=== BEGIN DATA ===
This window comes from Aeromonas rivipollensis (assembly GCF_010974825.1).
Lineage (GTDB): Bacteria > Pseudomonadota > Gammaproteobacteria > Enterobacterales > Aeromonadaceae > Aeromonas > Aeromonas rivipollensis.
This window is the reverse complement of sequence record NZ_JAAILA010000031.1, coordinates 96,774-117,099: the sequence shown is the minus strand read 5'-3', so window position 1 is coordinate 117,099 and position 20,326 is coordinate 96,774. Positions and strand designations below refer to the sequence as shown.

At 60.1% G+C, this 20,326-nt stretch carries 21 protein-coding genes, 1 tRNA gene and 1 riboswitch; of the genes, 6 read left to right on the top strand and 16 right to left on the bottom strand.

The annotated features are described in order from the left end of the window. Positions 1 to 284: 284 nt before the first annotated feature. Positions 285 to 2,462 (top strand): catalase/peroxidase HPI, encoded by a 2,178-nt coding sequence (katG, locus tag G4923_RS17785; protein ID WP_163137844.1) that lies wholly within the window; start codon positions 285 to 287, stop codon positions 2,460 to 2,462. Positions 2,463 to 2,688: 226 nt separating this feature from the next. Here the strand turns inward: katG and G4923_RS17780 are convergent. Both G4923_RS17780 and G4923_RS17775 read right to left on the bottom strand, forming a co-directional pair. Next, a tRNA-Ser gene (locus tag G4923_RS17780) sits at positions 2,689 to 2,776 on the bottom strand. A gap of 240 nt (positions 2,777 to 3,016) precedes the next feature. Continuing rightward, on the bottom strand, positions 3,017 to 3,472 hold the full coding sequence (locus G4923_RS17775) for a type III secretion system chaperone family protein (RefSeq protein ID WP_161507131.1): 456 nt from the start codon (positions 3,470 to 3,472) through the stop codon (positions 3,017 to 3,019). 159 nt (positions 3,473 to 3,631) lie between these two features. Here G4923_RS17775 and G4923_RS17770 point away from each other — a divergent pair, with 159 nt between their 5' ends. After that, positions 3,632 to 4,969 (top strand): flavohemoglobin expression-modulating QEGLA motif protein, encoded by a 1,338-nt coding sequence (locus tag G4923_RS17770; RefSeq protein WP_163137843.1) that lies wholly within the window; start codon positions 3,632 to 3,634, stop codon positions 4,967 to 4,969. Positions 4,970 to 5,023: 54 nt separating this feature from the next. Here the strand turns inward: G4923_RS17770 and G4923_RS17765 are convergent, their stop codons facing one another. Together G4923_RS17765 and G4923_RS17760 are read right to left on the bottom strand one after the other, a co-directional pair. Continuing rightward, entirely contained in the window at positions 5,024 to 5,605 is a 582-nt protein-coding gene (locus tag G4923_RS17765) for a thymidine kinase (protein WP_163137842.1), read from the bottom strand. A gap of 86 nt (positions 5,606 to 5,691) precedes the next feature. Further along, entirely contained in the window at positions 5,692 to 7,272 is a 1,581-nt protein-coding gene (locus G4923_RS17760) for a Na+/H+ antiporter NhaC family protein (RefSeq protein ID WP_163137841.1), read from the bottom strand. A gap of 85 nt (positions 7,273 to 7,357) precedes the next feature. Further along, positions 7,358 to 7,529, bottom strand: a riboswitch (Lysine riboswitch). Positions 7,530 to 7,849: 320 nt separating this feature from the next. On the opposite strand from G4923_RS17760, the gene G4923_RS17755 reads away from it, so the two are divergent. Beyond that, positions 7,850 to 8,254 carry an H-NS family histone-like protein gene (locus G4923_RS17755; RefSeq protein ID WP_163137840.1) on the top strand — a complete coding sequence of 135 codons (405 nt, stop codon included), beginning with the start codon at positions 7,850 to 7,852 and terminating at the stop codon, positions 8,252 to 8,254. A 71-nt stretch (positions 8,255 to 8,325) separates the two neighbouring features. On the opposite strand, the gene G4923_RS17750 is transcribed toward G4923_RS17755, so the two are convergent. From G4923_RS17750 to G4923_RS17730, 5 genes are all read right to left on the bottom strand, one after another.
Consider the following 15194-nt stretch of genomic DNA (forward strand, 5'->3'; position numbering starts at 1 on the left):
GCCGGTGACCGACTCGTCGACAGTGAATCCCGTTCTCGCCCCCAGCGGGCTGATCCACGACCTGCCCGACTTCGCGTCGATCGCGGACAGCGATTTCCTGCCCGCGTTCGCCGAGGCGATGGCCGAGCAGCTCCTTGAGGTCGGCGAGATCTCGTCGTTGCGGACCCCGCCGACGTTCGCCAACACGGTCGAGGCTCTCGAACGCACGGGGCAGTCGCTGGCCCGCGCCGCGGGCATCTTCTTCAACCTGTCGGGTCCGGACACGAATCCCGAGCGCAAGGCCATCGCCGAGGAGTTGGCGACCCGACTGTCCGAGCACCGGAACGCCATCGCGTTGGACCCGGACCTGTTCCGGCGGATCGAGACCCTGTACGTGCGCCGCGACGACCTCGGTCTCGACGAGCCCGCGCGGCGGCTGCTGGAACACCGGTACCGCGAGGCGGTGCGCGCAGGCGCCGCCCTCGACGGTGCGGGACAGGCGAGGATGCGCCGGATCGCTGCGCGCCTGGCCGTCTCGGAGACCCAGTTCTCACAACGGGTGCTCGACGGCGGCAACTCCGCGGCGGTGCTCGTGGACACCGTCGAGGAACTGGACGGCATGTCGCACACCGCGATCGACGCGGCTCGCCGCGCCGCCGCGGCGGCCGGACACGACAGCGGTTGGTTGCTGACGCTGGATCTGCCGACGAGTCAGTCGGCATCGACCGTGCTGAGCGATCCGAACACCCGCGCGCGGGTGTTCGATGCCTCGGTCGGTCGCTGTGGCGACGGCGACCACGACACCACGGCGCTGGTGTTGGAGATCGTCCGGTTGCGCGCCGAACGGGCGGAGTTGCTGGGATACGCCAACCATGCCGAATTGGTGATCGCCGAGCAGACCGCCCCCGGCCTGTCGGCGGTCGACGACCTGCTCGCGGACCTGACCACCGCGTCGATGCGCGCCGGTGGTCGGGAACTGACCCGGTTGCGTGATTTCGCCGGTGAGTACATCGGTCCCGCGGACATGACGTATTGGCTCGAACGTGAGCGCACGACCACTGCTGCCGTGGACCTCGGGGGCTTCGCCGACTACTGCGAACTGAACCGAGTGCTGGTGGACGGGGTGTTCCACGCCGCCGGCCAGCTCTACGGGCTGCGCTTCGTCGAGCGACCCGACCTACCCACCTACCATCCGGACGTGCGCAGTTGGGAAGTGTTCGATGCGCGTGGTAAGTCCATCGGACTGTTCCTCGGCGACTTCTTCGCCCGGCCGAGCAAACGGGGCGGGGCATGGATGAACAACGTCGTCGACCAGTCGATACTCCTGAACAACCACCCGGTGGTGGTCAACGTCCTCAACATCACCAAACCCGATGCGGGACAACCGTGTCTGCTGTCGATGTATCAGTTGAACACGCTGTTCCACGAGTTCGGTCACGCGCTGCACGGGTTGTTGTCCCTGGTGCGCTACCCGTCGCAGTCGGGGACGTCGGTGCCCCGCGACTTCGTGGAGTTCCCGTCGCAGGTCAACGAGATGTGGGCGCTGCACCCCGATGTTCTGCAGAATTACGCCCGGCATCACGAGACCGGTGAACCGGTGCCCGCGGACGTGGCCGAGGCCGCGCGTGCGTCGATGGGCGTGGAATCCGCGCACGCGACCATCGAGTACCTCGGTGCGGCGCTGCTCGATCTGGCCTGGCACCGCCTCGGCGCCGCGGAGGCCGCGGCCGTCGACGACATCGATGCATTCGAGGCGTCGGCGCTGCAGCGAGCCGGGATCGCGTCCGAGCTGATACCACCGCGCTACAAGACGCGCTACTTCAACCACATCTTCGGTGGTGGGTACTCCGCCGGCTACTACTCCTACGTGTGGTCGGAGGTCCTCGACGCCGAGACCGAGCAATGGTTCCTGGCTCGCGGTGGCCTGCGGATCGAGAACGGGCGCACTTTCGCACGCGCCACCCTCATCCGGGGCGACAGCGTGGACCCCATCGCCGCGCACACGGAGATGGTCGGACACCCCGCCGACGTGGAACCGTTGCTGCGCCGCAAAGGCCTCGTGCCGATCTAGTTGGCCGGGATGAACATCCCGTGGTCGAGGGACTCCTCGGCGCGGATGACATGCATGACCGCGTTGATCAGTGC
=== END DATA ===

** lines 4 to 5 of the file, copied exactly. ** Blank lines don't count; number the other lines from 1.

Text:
At 60.1% G+C, this 20,326-nt stretch carries 21 protein-coding genes, 1 tRNA gene and 1 riboswitch; of the genes, 6 read left to right on the top strand and 16 right to left on the bottom strand.

The annotated features are described in order from the left end of the window. Positions 1 to 284: 284 nt before the first annotated feature. Positions 285 to 2,462 (top strand): catalase/peroxidase HPI, encoded by a 2,178-nt coding sequence (katG, locus tag G4923_RS17785; protein ID WP_163137844.1) that lies wholly within the window; start codon positions 285 to 287, stop codon positions 2,460 to 2,462. Positions 2,463 to 2,688: 226 nt separating this feature from the next. Here the strand turns inward: katG and G4923_RS17780 are convergent. Both G4923_RS17780 and G4923_RS17775 read right to left on the bottom strand, forming a co-directional pair. Next, a tRNA-Ser gene (locus tag G4923_RS17780) sits at positions 2,689 to 2,776 on the bottom strand. A gap of 240 nt (positions 2,777 to 3,016) precedes the next feature. Continuing rightward, on the bottom strand, positions 3,017 to 3,472 hold the full coding sequence (locus G4923_RS17775) for a type III secretion system chaperone family protein (RefSeq protein ID WP_161507131.1): 456 nt from the start codon (positions 3,470 to 3,472) through the stop codon (positions 3,017 to 3,019). 159 nt (positions 3,473 to 3,631) lie between these two features. Here G4923_RS17775 and G4923_RS17770 point away from each other — a divergent pair, with 159 nt between their 5' ends. After that, positions 3,632 to 4,969 (top strand): flavohemoglobin expression-modulating QEGLA motif protein, encoded by a 1,338-nt coding sequence (locus tag G4923_RS17770; RefSeq protein WP_163137843.1) that lies wholly within the window; start codon positions 3,632 to 3,634, stop codon positions 4,967 to 4,969. Positions 4,970 to 5,023: 54 nt separating this feature from the next. Here the strand turns inward: G4923_RS17770 and G4923_RS17765 are convergent, their stop codons facing one another. Together G4923_RS17765 and G4923_RS17760 are read right to left on the bottom strand one after the other, a co-directional pair. Continuing rightward, entirely contained in the window at positions 5,024 to 5,605 is a 582-nt protein-coding gene (locus tag G4923_RS17765) for a thymidine kinase (protein WP_163137842.1), read from the bottom strand. A gap of 86 nt (positions 5,606 to 5,691) precedes the next feature. Further along, entirely contained in the window at positions 5,692 to 7,272 is a 1,581-nt protein-coding gene (locus G4923_RS17760) for a Na+/H+ antiporter NhaC family protein (RefSeq protein ID WP_163137841.1), read from the bottom strand. A gap of 85 nt (positions 7,273 to 7,357) precedes the next feature. Further along, positions 7,358 to 7,529, bottom strand: a riboswitch (Lysine riboswitch). Positions 7,530 to 7,849: 320 nt separating this feature from the next. On the opposite strand from G4923_RS17760, the gene G4923_RS17755 reads away from it, so the two are divergent. Beyond that, positions 7,850 to 8,254 carry an H-NS family histone-like protein gene (locus G4923_RS17755; RefSeq protein ID WP_163137840.1) on the top strand — a complete coding sequence of 135 codons (405 nt, stop codon included), beginning with the start codon at positions 7,850 to 7,852 and terminating at the stop codon, positions 8,252 to 8,254. A 71-nt stretch (positions 8,255 to 8,325) separates the two neighbouring features. On the opposite strand, the gene G4923_RS17750 is transcribed toward G4923_RS17755, so the two are convergent. From G4923_RS17750 to G4923_RS17730, 5 genes are all read right to left on the bottom strand, one after another.